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Lib Dems launch Help to Rent scheme

Words: Laura Edgar

A Help to Rent scheme has been launched as part of the election campaign by the Liberal Democrats, aimed at supporting young workers to move out of the family home.

Under the scheme, said the Liberal Democrats, people aged 18-30 years old would be able to borrow up £1,500 - £2,000 in London – from the government to go towards a tenancy deposit.

To be eligible for the scheme, tenants have to be in paid employment, not own their on home and cannot be seeking social housing tenancy.

The loans can be paid off over one or two years. Once they have been paid off, the Liberal Democrats said they could be used for future rental properties.

The party explained that the effect of having young working adults in the family can lead to parents either upsizing or delaying downsizing family homes to accommodate older children, which reduces the availability of family homes.

Deputy Prime Minister and leader of the Liberal Democrats Nick Clegg said it is “simply unfair” that young people are having to live in their childhood bedroom because they can’t afford the upfront costs of a deposit to rent a property despite having a paid job.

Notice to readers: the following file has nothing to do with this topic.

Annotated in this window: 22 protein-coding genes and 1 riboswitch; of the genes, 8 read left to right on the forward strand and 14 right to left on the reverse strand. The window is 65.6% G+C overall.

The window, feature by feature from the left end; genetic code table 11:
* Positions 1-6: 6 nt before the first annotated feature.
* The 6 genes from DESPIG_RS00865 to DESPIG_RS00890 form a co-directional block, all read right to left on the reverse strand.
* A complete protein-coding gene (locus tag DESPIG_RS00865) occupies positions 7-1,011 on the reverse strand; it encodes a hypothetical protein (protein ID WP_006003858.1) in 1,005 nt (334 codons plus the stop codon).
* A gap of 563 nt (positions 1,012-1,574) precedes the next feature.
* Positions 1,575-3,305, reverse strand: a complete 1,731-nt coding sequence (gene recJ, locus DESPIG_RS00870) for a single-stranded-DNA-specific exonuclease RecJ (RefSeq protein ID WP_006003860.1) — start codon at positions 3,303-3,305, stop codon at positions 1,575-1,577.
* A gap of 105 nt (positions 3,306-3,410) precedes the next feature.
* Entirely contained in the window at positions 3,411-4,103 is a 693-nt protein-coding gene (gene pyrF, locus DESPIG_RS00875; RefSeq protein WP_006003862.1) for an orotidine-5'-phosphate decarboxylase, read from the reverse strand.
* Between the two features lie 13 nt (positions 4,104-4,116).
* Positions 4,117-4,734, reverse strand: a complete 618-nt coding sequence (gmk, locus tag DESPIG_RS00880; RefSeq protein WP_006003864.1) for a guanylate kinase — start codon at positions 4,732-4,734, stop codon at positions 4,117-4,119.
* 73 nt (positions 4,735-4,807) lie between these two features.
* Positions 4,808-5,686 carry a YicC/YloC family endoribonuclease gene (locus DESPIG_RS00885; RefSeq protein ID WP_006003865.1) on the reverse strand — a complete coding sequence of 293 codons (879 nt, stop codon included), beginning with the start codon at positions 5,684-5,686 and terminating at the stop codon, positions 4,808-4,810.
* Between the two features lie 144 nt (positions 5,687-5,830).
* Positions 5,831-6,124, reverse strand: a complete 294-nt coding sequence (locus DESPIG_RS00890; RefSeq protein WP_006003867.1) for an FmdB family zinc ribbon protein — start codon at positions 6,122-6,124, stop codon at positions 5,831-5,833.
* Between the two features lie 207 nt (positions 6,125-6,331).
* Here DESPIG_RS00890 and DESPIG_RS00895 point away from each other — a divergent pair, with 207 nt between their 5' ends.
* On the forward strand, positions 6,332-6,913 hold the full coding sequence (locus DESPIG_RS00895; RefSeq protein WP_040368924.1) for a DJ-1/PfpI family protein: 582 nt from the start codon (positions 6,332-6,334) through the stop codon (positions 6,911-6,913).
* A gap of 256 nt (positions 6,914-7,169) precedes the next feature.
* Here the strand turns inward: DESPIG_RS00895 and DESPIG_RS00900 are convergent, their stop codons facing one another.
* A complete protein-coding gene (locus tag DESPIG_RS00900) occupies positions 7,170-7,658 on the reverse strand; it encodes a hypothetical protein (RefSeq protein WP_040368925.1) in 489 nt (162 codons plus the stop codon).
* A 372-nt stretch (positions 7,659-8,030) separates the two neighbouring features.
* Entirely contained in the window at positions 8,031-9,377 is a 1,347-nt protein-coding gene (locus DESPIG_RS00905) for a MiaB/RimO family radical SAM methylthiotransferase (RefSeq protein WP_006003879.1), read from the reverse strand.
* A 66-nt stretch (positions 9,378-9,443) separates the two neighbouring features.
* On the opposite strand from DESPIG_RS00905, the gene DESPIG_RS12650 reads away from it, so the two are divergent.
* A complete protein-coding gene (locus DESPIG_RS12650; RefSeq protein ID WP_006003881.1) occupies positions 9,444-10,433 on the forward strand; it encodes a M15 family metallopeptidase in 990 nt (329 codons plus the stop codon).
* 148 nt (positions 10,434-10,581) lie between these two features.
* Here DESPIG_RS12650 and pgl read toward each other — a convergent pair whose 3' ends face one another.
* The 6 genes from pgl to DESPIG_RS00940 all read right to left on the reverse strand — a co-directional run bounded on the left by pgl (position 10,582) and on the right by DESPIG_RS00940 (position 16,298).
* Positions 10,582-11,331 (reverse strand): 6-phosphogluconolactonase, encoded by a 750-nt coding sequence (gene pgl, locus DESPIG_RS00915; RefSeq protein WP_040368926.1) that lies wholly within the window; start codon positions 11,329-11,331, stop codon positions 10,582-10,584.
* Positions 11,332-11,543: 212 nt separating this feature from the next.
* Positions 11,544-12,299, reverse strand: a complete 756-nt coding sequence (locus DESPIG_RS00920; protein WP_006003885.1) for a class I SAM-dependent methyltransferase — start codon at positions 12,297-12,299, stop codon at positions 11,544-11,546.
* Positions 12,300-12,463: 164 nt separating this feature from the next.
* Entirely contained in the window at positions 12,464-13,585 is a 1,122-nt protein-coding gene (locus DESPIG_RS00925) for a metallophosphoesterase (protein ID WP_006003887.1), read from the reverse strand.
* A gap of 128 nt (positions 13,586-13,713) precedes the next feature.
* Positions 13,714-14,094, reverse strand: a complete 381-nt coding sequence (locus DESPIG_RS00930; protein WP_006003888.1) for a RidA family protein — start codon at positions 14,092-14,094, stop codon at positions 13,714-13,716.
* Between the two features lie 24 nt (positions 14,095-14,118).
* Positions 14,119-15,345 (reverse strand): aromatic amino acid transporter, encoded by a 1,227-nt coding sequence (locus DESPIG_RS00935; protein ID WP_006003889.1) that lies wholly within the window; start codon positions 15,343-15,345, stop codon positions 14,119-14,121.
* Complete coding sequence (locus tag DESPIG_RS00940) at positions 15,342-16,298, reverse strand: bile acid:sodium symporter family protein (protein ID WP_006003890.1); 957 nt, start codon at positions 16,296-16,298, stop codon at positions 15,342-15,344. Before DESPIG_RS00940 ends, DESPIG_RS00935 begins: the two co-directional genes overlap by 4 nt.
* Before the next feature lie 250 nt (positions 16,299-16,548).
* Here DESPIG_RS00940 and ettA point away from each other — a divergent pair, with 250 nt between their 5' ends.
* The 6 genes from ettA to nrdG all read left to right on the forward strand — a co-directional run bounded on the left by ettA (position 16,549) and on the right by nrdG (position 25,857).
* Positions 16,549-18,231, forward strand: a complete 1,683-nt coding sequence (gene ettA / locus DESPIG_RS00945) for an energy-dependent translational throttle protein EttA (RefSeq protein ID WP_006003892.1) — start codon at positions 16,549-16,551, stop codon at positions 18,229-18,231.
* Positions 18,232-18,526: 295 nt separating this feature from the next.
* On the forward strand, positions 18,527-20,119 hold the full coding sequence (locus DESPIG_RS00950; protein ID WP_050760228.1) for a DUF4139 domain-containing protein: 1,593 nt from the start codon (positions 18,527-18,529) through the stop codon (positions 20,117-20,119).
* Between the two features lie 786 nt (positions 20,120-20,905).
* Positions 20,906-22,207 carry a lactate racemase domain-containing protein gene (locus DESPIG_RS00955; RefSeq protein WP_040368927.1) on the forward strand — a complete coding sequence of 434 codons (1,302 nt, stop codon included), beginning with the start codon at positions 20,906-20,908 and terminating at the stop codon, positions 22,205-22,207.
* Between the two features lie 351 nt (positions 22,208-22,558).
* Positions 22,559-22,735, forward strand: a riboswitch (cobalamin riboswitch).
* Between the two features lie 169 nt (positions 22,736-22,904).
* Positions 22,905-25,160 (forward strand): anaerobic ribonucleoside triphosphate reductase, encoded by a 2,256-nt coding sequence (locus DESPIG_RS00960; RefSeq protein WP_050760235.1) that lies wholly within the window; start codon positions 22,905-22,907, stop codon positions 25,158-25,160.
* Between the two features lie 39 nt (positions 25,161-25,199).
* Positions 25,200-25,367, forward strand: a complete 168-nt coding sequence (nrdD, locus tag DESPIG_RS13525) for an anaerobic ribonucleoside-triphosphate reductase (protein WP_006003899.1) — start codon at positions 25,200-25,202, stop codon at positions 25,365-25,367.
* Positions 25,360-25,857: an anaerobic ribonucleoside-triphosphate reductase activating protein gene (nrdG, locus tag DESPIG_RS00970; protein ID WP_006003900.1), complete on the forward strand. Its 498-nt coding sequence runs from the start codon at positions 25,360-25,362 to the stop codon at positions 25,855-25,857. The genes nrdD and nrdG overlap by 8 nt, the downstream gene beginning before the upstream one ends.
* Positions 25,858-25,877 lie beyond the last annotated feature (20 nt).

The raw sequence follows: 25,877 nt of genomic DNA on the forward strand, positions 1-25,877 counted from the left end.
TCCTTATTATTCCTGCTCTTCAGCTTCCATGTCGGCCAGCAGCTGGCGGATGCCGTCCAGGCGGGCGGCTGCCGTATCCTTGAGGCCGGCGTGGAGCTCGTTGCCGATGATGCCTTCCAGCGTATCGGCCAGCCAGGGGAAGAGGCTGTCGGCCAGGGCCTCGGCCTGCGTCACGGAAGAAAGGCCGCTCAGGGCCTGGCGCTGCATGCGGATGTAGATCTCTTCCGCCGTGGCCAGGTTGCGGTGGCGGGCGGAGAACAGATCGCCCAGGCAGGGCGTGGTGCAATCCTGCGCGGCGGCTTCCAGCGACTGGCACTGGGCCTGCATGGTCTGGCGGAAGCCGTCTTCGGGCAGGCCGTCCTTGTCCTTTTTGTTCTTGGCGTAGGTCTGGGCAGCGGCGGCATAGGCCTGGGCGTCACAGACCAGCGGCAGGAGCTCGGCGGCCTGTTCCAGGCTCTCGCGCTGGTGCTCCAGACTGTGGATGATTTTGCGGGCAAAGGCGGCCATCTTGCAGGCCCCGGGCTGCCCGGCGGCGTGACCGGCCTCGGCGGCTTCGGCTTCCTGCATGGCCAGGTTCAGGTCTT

“When you get your own job, you want to stand on your own two feet, have your own space, and not have to rely on the bank of mum and dad.

"Our Help to Rent scheme removes this barrier to young people's independence, providing access to up to £2,000 towards their tenancy deposit so they can fly the nest and rent their own space."

Ian Fletcher, BPF director of policy, said: “The announcement builds on the excellent work of the CBI and Shelter, who have encouraged employers to voluntarily offer loans for tenancy deposits, much like loans already offered for travel season tickets.

"Schemes such as these are also made possible by the vast majority of legitimate landlords and agents, who lower the lending risks to the state by signing up to one of three government-sourced deposit-protection schemes."

The party will make the scheme available to eligible tenants in both England and Wales if they are in the UK Government after the general election in May.

Last week, Labour said the party would encourage banks to fund 125,000 homes for first-time buyers in England, while the Conservatives are aiming to double the number of first-time buyers by 2020.